Operators of Three Mile Island nuclear power plant near Harrisburg, Pa., had no constitutional right to recover from consumers money lost as a result of the 1979 accident there, the worst in the nation's history, the Supreme Court ruled yesterday.
The court upheld a decision by the Pennsylvania Supreme Court, which said the plant's operators, Metropolitan Edison Co. and Pennsylvania Electric Co., had no right to raise rates to recoup losses from the accident.
The justices said yesterday that the companies' appeal must be dismissed for failing to raise a "substantial federal question."
The state court had ruled that "the utility has encountered one of the risks that imperil any business enterprise, namely the risk of financial failure."
It had upheld a state utility commission decision to deny the full amount of rate increases sought by the operators. Rates approved were about $37 million less than requested and did not include costs associated with the damaged reactor and a second reactor shut down. The third reactor resumed operating in October after substantial delay and litigation.
The court issued no formal opinion in dismissing the appeal in Metropolitan Edison Company v. Pennsylvania Public Utility Commission.
In a second nuclear-power case, the justices turned down without comment an appeal by the Northern Indiana Public Service Co. to recover $190 million it spent planning and building a plant near Chester, Ind., that never opened.
In that case, the state public service commission had said the utility could recover losses by raising utility rates, but the Indiana Supreme Court overturned that ruling. The case is Northern Indiana Public Service Co. v. Citizens Action Coalition.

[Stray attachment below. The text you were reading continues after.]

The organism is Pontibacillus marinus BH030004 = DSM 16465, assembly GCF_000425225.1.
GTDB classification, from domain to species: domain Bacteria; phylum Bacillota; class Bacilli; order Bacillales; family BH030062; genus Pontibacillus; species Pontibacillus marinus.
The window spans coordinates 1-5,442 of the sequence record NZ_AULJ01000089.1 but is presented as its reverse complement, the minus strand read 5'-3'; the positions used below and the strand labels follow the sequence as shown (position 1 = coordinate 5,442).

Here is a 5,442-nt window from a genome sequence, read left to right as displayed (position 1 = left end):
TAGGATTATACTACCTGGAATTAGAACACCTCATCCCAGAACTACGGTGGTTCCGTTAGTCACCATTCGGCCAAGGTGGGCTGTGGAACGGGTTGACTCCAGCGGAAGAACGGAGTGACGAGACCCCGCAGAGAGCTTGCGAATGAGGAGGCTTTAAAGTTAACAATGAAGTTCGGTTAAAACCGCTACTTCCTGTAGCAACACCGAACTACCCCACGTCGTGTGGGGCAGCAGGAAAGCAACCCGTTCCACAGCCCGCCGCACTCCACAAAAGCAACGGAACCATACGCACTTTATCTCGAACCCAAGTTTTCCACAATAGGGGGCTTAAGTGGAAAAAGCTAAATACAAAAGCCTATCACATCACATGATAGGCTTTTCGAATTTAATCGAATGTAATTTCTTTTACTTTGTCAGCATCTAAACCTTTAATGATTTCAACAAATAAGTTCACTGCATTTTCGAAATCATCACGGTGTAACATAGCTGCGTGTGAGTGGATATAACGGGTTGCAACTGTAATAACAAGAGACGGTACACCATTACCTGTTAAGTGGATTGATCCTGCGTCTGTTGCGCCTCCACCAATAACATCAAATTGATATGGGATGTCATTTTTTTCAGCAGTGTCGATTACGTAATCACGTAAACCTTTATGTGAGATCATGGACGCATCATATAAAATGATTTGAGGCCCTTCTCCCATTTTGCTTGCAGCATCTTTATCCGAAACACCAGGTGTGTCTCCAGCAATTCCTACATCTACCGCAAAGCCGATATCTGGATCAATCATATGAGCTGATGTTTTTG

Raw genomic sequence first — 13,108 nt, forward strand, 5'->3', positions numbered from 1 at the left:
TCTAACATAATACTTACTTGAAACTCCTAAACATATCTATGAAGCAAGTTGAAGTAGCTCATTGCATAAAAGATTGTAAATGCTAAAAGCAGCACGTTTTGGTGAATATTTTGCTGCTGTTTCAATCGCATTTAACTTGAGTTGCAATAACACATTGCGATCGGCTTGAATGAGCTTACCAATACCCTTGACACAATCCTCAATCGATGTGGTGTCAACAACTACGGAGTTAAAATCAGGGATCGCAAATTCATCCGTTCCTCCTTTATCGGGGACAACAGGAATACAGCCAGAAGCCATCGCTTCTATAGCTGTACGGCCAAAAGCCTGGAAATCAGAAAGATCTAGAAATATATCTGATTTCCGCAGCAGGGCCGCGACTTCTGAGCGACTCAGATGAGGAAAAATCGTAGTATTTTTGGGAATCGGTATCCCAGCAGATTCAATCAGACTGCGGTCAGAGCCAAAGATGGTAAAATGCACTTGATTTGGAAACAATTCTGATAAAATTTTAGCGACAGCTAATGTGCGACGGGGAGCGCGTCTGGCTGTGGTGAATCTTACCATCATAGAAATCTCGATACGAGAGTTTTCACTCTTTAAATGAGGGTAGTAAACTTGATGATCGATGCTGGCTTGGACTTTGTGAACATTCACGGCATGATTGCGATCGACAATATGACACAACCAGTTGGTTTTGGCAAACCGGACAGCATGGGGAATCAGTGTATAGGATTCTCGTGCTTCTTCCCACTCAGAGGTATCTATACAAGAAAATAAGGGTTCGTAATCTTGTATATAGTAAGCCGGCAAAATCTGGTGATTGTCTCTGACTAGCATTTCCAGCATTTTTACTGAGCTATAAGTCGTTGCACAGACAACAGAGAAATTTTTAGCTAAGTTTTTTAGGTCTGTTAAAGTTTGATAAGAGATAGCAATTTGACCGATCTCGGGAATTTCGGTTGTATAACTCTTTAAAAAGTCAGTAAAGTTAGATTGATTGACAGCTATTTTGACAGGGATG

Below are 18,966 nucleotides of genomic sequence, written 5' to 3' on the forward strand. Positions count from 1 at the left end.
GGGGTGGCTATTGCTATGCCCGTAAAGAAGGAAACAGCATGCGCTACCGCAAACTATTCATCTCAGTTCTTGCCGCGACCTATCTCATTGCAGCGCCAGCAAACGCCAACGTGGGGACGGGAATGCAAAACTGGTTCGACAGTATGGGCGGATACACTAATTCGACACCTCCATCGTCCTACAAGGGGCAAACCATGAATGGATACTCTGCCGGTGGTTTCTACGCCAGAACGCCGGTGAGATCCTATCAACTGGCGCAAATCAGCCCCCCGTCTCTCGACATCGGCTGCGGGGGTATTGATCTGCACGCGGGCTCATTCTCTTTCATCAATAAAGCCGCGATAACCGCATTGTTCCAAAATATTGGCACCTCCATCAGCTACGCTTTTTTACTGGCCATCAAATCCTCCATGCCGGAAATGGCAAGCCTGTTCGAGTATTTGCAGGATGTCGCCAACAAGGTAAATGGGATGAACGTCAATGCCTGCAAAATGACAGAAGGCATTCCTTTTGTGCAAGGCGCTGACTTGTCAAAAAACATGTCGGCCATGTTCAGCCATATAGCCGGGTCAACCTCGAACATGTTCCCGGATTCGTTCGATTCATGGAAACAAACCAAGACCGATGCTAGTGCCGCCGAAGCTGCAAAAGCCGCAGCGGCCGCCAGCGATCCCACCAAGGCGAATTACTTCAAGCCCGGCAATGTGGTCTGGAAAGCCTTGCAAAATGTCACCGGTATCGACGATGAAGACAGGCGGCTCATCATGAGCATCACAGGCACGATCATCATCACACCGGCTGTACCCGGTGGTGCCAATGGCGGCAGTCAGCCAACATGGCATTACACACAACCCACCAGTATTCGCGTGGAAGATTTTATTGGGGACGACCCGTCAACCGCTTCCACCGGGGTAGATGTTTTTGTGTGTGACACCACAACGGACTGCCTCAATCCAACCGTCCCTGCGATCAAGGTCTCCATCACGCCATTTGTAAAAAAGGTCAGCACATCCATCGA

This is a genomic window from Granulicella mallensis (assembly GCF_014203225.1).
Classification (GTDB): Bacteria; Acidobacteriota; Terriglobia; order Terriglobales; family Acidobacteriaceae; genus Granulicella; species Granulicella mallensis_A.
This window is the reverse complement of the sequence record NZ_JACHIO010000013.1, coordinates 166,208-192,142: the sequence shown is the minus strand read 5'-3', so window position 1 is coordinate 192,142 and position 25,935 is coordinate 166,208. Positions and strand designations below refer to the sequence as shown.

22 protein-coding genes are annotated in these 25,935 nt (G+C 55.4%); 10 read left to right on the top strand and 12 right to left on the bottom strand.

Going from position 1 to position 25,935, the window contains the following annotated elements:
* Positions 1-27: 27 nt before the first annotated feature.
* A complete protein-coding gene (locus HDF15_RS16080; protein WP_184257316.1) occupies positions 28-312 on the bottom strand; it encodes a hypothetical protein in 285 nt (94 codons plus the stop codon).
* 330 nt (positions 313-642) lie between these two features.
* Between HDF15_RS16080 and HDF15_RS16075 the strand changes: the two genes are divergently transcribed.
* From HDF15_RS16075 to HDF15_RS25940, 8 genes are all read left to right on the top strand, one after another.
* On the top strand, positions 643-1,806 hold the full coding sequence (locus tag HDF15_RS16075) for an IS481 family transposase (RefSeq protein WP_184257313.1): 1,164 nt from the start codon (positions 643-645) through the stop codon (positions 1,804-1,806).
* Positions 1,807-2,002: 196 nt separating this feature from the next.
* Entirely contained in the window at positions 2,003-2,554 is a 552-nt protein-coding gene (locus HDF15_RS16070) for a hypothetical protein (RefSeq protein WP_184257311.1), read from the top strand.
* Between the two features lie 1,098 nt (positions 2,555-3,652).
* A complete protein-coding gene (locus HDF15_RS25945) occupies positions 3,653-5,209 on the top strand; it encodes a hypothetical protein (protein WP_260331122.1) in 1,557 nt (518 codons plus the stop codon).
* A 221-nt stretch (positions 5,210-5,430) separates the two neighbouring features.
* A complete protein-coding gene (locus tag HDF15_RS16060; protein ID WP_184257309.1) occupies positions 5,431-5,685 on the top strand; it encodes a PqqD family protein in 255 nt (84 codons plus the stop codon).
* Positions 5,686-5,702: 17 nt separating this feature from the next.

In other action yesterday, the court agreed to hear several cases next fall, including:
*Whether prosecutors in Allegheny County, Pa., must turn over confidential child-welfare records to a man accused of raping his daughter, then 13.
The court, in Pennsylvania v. Ritchie, will hear the prosecutors' appeal that such information was properly withheld from George F. Ritchie, convicted in 1979 of rape and incest with his daughter.
Sentenced to 3 to 10 years in prison, Ritchie appealed, arguing that he should have been allowed to see the records in order to present his defense at trial.
*An appeal by Justice Department prosecutors of a lower court ruling that restricted access by antitrust lawyers to grand jury testimony in a price-fixing and bid-rigging investigation in New York City.
The case involves a grand jury investigation of antitrust violations involving government-financed sales by American businesses to a foreign government.
The department decided against seeking a criminal indictment, but the same lawyers wanted the grand jury materials to press civil lawsuits against the businesses. The 2nd U.S. Circuit Court of Appeals turned them down, saying rules protecting the secrecy of grand jury materials must be obeyed strictly.
A ruling in U.S. v. John Doe Inc. I is expected to clarify a 1983 high court decision that the government must show a "particularized need" before grand jury information may be shared among government lawyers.
*Whether a developer charged with violating the Clean Water Act is entitled to a jury trial. The case Tull v. U.S., involves a Chincoteague, Va., developer fined $325,000 for filling in federally protected wetlands without a permit.
*Whether a company that buys out a failing business is obliged to recognize the union that formerly represented the employes. The National Labor Relations Board found that Massachusetts must honor prior union recognition, and an appeals court agreed. The Supreme Court will review that holding in Fall River Dyeing & Finishing Corp. v. NLRB.
*Whether Missouri state prison officials violated inmates' constitutional rights by restricting mail privileges and not allowing male and female inmates to marry unless they could show a "compelling reason" for the marriage.
The justices, in Turner v. Safley, will review a federal appeals court ruling that the restrictions were improper.
*Whether defendants not facing the death penalty may be tried by a "conviction-prone" jury screened to exclude persons strongly opposed to the death penalty.
The justices ruled earlier this month in an Arkansas case that death-penalty opponents may be excluded from juries when defendants face the death penalty.
The question in Buchanan v. Kentucky is whether, when two defendants are on trial but only one faces capital punishment, prosecutors may exclude death-penalty opponents. The Kentucky Supreme Court ruled that the process did not violate David V. Buchanan's right to a fair trial.